For more information on this -


Would you say that the majority of the teams you’ve been with run Scrum as defined? We know scrum is simple to understand but difficult to master but wonder if there are any common areas we see teams struggle with.


Here’s some common things I’ve seen with our teams:

  • Silos. Breaking those down and ensuring they stay down require constant attention.
  • Shifting priorities. Sometimes POs forgot the cost of changing their mind or waiting to make a decision after the last responsible moment. (I’ve come to call it the first irresponsible moment.) When I see they forget this cost, I gently remind them.
  • Poorly written stories. It’s easy to write stories about the team. They’re around you throughout the week. However, stories should be written from the customer’s perspective.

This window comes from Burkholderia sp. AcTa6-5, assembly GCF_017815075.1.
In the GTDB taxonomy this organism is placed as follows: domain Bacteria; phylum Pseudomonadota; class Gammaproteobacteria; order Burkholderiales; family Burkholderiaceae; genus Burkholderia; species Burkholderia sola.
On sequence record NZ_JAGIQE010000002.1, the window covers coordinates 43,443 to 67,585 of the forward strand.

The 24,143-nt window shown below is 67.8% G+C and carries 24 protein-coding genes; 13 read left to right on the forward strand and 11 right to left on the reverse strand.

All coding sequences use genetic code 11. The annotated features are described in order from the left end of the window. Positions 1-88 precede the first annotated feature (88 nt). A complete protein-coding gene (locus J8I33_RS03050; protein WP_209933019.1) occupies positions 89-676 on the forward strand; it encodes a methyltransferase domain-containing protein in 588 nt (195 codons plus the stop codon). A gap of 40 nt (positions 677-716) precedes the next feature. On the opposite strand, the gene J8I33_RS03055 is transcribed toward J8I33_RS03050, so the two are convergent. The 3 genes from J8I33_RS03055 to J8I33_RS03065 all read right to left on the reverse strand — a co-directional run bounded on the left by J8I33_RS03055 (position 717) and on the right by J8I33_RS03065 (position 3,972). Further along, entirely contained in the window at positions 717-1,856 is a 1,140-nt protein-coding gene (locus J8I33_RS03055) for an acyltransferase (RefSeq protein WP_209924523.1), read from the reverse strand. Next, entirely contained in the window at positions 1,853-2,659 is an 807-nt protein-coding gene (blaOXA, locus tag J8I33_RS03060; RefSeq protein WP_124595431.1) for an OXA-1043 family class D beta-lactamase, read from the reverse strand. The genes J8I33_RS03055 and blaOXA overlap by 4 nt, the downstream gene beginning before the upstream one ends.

• Ownership. It’s easy to talk about what others did that would help your team, but point the finger back at yourself. What can you do? How did you fail? We can’t control the actions of others, but we can control our own.

In fact, I wrote about much of this just last weekend in a blog post of mine:


I’ve been on XP teams that probably satisfied the rules of Scrum without identifying as such. I’ve never seen a team claiming to be doing Scrum that actually satisfied its rules. The most common discrepancies I’ve seen have been:

  1. Not delivering a potentially shippable increment at the end of the sprint.
  2. Having a role distinction between coders and testers on the team.

#2 is particularly interesting because it’s so common even though it’s the only thing in the entire Scrum Guide called out with “there are no exceptions to this rule.”

That said, I do think having an independent group of exploratory testers providing feedback on a shipped product (outside the sprint) is very likely a good idea. My interpretation of the Scrum rule is that tasks (inside the sprint) aren’t allowed to be earmarked as just for testers or just for coders or whatever.